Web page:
What Is Electromagnetic Compatibility?

Mary McMahon

Electromagnetic compatibility is a machine’s ability to function in an electromagnetic environment without creating interference. In a simple example, if a computer monitor develops wavy lines when the phone rings, it is likely not compatible, because it is not functioning normally as a result of the operation of another piece of equipment. Likewise, if the monitor creates static on the radio, it is generating interference and is not exhibiting electromagnetic compatibility. This topic is a subject of much interest and concern, as it involves systems that utilize electricity for functions ranging from keeping patients alive to placing phone calls.

Wireless routers need to transmit in certain bands to avoid electromagnetic interference.
Wireless routers need to transmit in certain bands to avoid electromagnetic interference.

Research into the subject of electromagnetic compatibility demonstrates that in some situations, a system can become a source of interference, which may travel along a coupling path to a victim. Electrical systems may create interference for a variety of reasons, and it could travel along paths like wireless signals generated by other equipment or common grounds. Designers of equipment that utilizes electricity, from controllers in a power plant to cell phones, need to be able to make them compliant with hypothetical working environments.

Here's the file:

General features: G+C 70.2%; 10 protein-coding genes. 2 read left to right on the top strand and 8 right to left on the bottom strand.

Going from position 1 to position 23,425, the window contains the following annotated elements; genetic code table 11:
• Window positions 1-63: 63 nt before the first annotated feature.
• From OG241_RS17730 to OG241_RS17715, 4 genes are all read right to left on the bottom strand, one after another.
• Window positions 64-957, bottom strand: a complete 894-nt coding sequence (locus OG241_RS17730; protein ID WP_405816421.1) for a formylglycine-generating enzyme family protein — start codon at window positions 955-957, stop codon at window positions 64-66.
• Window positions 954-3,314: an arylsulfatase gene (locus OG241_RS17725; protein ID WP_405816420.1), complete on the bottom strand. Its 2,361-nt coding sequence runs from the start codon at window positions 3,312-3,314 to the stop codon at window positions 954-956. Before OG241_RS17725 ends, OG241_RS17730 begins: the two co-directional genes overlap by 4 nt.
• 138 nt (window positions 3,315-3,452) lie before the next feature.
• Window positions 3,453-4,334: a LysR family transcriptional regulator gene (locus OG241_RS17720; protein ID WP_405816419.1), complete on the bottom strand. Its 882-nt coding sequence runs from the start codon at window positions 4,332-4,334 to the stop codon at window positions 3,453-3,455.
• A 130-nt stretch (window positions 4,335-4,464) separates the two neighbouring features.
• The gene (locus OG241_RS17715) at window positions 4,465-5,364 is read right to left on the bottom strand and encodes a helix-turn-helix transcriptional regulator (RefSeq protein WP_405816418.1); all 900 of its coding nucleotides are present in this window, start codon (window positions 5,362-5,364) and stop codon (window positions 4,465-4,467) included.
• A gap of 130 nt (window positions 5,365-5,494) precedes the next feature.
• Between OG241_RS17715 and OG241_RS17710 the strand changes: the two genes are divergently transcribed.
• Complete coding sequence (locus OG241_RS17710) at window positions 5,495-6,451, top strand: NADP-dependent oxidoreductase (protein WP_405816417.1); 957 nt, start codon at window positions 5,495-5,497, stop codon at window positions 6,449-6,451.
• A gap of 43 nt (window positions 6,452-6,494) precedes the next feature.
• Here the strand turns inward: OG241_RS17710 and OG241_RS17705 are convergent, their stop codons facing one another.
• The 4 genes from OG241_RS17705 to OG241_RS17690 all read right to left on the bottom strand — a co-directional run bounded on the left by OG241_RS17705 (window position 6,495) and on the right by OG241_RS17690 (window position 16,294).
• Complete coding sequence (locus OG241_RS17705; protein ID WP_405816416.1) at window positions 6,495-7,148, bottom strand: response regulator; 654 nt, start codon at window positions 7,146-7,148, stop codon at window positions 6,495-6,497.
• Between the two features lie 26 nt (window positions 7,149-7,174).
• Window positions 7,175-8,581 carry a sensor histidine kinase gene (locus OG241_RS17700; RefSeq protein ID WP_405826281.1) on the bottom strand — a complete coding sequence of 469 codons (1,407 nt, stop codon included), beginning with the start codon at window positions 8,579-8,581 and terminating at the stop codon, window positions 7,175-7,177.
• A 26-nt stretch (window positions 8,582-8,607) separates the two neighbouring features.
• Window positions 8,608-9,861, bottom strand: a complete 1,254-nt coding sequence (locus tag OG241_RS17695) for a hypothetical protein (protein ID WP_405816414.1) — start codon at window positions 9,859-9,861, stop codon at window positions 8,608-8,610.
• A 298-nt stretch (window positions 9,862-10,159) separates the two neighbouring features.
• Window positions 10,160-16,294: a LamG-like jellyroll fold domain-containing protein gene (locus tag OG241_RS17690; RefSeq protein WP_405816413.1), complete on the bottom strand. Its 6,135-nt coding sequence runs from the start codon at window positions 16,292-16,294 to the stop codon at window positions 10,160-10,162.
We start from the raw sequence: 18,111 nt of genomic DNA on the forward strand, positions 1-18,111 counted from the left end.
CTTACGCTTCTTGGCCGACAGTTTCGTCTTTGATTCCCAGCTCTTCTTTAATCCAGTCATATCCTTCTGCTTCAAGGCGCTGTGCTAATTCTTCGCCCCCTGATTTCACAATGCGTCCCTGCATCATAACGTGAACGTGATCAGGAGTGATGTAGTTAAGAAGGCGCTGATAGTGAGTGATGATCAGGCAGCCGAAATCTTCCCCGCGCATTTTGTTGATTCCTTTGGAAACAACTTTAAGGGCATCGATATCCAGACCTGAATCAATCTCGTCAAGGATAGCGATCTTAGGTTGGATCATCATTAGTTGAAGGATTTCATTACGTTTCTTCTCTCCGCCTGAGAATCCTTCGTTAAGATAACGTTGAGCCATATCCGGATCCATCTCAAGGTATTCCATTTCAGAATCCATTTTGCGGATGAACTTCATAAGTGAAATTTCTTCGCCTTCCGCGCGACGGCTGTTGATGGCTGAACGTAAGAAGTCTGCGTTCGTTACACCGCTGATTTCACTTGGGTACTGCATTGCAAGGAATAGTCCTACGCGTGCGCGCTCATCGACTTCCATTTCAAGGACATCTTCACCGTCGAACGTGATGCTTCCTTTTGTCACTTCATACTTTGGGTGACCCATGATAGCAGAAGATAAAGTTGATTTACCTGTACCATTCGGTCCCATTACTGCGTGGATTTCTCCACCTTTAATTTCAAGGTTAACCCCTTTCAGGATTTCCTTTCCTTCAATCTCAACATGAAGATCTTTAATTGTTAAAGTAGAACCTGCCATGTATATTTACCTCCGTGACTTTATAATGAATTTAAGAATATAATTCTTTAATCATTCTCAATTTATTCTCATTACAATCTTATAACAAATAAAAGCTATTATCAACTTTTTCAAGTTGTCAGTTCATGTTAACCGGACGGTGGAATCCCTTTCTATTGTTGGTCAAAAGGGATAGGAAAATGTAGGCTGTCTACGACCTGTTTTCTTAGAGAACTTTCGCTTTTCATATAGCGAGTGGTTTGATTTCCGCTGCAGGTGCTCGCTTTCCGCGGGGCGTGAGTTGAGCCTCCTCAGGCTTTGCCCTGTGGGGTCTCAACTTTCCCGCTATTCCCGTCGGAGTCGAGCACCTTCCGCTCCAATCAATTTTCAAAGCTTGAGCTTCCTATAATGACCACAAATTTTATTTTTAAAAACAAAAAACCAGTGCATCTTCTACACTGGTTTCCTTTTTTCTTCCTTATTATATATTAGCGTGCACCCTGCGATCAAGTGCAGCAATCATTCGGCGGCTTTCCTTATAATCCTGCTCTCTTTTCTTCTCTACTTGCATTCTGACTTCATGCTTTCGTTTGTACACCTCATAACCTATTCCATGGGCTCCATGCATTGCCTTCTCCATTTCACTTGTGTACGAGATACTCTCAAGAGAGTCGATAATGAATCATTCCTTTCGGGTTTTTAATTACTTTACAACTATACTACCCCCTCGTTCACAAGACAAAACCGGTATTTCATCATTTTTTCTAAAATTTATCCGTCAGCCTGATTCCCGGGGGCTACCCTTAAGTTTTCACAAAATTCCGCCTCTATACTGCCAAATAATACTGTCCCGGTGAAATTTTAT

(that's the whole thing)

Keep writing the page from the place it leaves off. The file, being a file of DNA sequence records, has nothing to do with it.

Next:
Many nations have electromagnetic compatibility regulations. These mandate that companies design systems within specific parameters to limit the risk of interference. In some cases, before products can be sold, they need to be tested and approved to indicate that they are considered generally safe. Certification markers can be seen on devices like cell phones, televisions, and toasters.

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Controlling systems to make sure they adhere to electromagnetic compatibility requirements can be challenging. Some devices, for example, need to transmit signals as part of their function, which can generate interference or create a path for interference. Devices like mobile phones, wireless routers, and baby monitors all need to transmit within specific bands to avoid interfering with other equipment. This prevents situations like people picking up phone conversations on the baby monitor.

Shielding can be used with many systems to limit interference. It can prevent the unwanted release of electromagnetic energy, and also protects devices from outside sources of energy. This can be especially important with extremely sensitive equipment that might be subject to damage as a result of interference. Likewise, systems such as pacemakers need to be compatible to protect the health and safety of patients. If there is a known compatibility issue in a building or area, warning signs may advise people to use caution before entering if they use implanted medical devices.

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